|Tick before and after feeding|
Few things remind can remind you that you are part of the food chain in a more disturbing manner than the site of a tick crawling up your leg, or, worse yet- the site of one of those arachnids with its head already burrowed into your epidermis. External parasites are one thing, we have at least some control over our exposure to them but right now as you read the inside of your body is home to more organisms than you might care to know about. It is no surprise that public sentiment for parasites of all flavors does not run high. Indeed Nature magazine of all publications recently ran a news article suggesting that if all the mosquitoes in the world went extinct global ecosystems would carry on with barely a hiccup. The article, more of an opinion piece than an actual scientific paper, was roundly criticized on several levels (read the comments). First off you would lose numerous freshwater fish species that depend on mosquito larvae, migratory birds that depend on arctic mosquitoes during the summer would be hard hit, and many flower species actually depend on mosquitoes as pollinators. The loss of more than 3000 mosquito species may in fact be more dire and catastrophic than one might imagine. The nature article does provide a service to our (mis)understanding of community ecology because it underscores a pervasive ecological bias towards parasites. Generally speaking the role of parasites in ecological studies has been historically downplayed, dismissed, or outright ignored. Why the bias? Well, most importantly imo, they are hated- we would rather imagine a world without them. Secondly they are generally small- how could such small, cryptic species be important? Thirdly their lifestyles are often complex and their effect on ecosystems may be equally complex and throw a monkey wrench into the conservative ecological dogma of herbivore eats plant predator eats herbivore blah blah.
So what are the ecological effects of parasites?
Well, you might want to read this here but let's just look at some numbers.
If you were a biologist visiting earth you might be astonished at the simple numbers of parasitic species on this planet. Parasites, by some estimates, outnumber free living species 4 to 1. But this may be an underestimate, especially when you consider that parasites have parasites. Regardless parasitism is the dominant mode of life on this planet and that alien biologist would not be overstating the case by referring to earth as Planet Parasite.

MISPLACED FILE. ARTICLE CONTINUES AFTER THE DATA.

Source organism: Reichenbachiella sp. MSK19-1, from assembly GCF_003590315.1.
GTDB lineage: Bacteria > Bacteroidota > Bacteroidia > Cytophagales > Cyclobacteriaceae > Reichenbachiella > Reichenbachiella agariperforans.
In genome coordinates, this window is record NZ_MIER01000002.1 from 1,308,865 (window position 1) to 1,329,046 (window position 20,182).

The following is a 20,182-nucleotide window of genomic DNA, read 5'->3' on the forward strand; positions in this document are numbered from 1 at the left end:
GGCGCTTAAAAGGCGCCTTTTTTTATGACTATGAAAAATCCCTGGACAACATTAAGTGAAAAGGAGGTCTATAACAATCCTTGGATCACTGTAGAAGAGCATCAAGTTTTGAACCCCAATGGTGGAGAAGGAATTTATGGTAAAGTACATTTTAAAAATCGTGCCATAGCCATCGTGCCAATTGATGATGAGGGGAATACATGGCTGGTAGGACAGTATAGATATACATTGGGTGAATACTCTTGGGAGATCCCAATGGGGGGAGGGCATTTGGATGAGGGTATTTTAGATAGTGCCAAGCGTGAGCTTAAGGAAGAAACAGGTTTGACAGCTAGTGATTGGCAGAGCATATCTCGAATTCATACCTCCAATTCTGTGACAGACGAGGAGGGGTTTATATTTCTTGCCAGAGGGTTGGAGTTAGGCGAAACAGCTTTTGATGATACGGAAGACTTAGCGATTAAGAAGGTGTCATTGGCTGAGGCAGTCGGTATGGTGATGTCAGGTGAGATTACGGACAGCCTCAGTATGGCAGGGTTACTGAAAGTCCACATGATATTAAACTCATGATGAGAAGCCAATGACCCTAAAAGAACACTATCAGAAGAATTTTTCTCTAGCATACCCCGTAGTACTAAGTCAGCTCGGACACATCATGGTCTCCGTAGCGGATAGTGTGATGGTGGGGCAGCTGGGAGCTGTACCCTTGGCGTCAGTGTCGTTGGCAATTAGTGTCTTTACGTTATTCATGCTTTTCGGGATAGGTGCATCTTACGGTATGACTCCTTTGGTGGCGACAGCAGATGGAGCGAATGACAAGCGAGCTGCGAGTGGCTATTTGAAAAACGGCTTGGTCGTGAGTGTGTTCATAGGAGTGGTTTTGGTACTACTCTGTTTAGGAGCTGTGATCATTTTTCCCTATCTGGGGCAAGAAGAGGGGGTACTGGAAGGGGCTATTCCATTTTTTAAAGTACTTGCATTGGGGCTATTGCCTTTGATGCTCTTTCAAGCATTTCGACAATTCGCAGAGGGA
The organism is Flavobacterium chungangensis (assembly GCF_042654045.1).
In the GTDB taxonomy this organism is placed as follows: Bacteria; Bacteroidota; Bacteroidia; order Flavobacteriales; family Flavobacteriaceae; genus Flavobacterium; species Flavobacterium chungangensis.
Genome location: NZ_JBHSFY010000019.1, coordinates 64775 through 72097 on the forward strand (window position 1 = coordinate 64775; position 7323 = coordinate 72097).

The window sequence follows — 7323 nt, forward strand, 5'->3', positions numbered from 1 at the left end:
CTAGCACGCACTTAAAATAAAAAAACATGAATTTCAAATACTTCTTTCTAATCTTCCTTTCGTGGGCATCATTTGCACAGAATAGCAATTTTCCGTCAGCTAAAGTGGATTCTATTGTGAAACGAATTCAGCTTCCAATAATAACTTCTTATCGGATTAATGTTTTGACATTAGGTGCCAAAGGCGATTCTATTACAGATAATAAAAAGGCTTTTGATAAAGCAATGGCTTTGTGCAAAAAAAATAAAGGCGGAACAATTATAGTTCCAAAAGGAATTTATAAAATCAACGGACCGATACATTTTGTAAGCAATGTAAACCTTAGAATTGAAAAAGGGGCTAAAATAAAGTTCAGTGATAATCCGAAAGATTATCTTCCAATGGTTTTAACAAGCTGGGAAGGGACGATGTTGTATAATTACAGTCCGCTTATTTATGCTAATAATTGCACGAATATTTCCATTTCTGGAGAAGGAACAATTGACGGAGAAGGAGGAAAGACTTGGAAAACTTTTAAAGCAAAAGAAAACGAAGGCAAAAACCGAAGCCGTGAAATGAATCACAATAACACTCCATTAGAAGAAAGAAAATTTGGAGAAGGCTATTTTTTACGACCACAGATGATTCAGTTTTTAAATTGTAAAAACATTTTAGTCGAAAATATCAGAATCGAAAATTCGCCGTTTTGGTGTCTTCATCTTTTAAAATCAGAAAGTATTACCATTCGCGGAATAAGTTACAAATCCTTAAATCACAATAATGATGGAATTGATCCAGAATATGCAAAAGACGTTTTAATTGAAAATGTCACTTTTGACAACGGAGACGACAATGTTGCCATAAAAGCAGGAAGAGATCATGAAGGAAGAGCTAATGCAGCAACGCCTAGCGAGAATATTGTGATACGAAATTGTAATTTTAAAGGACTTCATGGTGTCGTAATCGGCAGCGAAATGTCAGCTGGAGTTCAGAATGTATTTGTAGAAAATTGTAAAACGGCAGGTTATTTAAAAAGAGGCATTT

By their simple numerical abundance we should expect parasites to have profound ecological implications.
And parasites are not simply freewheelin' along for the ride on lifes' movable buffet but recent studies suggest that they are often secret architects, planners, and commissionaires of their respective ecological communities.
Studies into the coastal marsh community highlight the profound effect of parasites on the organisms that live there. Euhaplorchis californiensis navigates a lifecycle through three separate hosts- profoundly affecting the fortunes of each along the way. Life for these flukes begins in a pile of bird droppings.
These droppings are consumed by grazing horn snails. The fluke then effectively castrates the poor snails so that all of the snails resources go towards the fluke at which numerous free swimming flukes are produced. These "eunuch" snails, on a side note, now compete with reproductively capable members of their own species and actually cut snail populations in half.
These free swimming little buggas, once free from the snails, next target the gills of the California Killifish (Fundulus parvipinnis)- a common coastal species from Baja CA to the Bay area. The flukes then congregate around the brain of the fish. This results in some aberrant behavior on the part of the fish- who now flash and skimmer along the surface four times as much as uninfected fish. That parasite induced behavior results in the fish being 30X more likely to be nabbed by a fish eating bird than an uninfected fish. And now the parasite is in its final home- a bird- where it feeds and expels numerous eggs in the bird feces. One may imagine that these predatory birds would be more picky about eating potentially parasitized fish- but for them the benefits out weight the risks. Simply put, if all the fish were as difficult to catch as the healthy ones the fish eating birds could not exist in such abundance.
|Caspian Tern (c) Ron Dudley|
Yes we truly live in a parasite mediated world. Planet Parasite. Remember you can't call yourself a nature lover if you don't have some love for parasites. If you hate parasites you automatically hate the vast majority of life that lives and has lived on this planet.
|best parasite movie ever Brain Damage|
Coming Up Planet Parasite II: Battles in the North
Nature Editorial: A World Without Mosquitoes
Ecological Consequences of Parasitism a Review
Lafferty, KD, RF Heckinger, JC Shaw, KL Whitney and AM Kuris. 2006. Food webs and parasites in a salt marsh ecosystem. In Disease Ecology: community structure and pathogen dynamics. Oxford Un Press. pdf
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